There are four interlinked Tasks:
The mathematical models of mainstream-system abstractions that we need have to be expressed in well-defined formal languages, for the sake of mathematical precision; and those languages need good software tool support, to let us handle large and complex definitions. In this task we address the foundational question of what formal languages are suitable for this purpose; the pragmatic question of what facilities good tool support should provide; and the engineering question of actually building these tools to a sufficient quality to be usable by other researchers and by industry staff. In REMS we are developing and using :
- Lem, a tool for large-scale portable semantic specification (supporting a typed higher-order logic and compiling to OCaml, LaTeX, Coq, HOL4, and Isabelle/HOL),
- L3, a domain-specific language for sequential processor instruction-set semantic definition, exporting to HOL4, Isabelle/HOL, and SML;
- Sail, a domain-specific language for concurrent and sequential processor instruction-set definition, currently principally exporting to a Lem interpreter that can be linked with our multiprocessor concurrency models.
- For production multiprocessor semantics, for IBM POWER we have integrated an operational concurrency model with an ISA model for the sequential behaviour of all the non-floating-point non-vector user-mode instruction set (largely automatically derived from the vendor pseudocode, and expressed in our Sail ISA description language).
- For ARMv8 we have developed operational concurrency models that have a clear relationship to the intuitions of the ARM designers; these are integrated with an user-mode Sail ISA description, currently manually derived from the ARM documentation.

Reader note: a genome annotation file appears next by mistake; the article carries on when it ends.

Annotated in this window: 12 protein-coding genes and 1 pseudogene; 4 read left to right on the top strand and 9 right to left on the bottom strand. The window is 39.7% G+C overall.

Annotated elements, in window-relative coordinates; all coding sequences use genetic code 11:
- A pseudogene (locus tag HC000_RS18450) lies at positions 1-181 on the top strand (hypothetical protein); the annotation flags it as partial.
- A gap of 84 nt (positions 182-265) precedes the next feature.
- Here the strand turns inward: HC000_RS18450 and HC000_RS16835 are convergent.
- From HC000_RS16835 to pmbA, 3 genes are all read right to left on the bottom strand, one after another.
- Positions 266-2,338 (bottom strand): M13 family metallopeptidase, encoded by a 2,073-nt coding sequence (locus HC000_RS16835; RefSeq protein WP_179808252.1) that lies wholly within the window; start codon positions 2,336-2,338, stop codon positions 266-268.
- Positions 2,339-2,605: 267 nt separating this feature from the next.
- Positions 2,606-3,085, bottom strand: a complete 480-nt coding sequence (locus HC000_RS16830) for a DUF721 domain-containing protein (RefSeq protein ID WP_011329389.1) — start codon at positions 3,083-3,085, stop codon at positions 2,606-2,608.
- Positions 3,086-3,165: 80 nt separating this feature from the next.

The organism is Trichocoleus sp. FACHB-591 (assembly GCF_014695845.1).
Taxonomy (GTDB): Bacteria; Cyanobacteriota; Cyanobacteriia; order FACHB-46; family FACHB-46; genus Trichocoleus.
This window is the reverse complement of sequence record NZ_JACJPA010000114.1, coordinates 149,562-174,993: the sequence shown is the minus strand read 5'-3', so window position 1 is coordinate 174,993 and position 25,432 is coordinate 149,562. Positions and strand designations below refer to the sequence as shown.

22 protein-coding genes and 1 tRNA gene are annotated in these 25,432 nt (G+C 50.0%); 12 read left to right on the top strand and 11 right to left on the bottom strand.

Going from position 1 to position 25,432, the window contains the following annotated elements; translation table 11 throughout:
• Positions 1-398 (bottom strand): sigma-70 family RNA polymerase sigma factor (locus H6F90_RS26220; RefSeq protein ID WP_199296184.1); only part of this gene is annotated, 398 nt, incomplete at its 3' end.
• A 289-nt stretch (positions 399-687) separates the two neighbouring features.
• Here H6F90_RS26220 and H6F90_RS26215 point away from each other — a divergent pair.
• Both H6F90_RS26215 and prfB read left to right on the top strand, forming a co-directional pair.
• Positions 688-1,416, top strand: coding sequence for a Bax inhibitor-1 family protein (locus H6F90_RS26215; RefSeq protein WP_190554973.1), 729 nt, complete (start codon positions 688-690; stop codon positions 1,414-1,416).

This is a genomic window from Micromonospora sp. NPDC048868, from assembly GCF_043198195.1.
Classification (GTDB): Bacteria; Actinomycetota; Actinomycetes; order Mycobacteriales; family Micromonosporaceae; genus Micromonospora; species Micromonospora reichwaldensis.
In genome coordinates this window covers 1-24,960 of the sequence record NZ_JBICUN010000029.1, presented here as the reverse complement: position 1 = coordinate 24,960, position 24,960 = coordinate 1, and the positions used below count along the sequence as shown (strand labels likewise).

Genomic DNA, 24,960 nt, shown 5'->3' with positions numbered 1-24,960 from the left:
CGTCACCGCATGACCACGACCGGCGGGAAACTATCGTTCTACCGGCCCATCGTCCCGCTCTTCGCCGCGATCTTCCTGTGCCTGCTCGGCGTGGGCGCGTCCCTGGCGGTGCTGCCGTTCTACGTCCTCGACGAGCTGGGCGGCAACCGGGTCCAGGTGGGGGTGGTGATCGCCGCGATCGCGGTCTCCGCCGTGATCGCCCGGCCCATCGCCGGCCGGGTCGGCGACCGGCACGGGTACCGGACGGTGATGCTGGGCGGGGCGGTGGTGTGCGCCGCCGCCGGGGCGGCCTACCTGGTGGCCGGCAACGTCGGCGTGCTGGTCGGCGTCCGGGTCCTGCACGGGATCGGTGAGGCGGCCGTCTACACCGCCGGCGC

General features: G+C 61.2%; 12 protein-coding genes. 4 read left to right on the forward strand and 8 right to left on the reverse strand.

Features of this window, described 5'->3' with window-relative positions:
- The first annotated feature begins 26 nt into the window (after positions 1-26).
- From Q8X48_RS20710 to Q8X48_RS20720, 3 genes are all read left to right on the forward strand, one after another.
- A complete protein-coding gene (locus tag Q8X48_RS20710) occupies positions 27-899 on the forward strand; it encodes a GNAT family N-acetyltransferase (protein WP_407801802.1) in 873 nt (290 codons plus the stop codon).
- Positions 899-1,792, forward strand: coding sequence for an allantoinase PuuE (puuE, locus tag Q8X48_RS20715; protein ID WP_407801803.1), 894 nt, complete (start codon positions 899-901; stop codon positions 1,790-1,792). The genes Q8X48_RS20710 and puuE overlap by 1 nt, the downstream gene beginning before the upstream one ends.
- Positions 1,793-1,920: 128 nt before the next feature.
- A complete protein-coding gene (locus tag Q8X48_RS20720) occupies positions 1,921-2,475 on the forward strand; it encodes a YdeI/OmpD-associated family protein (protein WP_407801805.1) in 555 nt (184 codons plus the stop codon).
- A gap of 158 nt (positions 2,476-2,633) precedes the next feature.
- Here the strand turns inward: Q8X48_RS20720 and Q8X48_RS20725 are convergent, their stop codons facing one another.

- We are currently porting an ARM-internal machine-readable ISA definition, covering essentially the full ISA, to Sail; we have a legal agreement with ARM in place to let us make this available for verification research in due course.
- Our collaboration between semantic modelling researchers and systems researchers working on CHERI (a multiprocessor hardware design with explicit capabilities) has developed into a central tool for the latter, using L3 ISA models for CHERI (and MIPS) for testing and debugging CHERI hardware and software, and for exploring new design options. These models are complete enough to boot FreeBSD. We are also currently porting them to Sail.
- Semantics-driven random testing has been developed both for CHERI and for an L3 model of ARMv6, and ARM Cortex-M0 implementations, equipped with accurate cycle counts.
- We also continue to develop and maintain sequential L3 models for ARMv6-A, ARMv8 and x86-64, to support CakeML, a verified ML compiler, and also other research groups elsewhere.
- We have also studied the concurrency behaviour of GPUs, for NVIDIA and AMD hardware.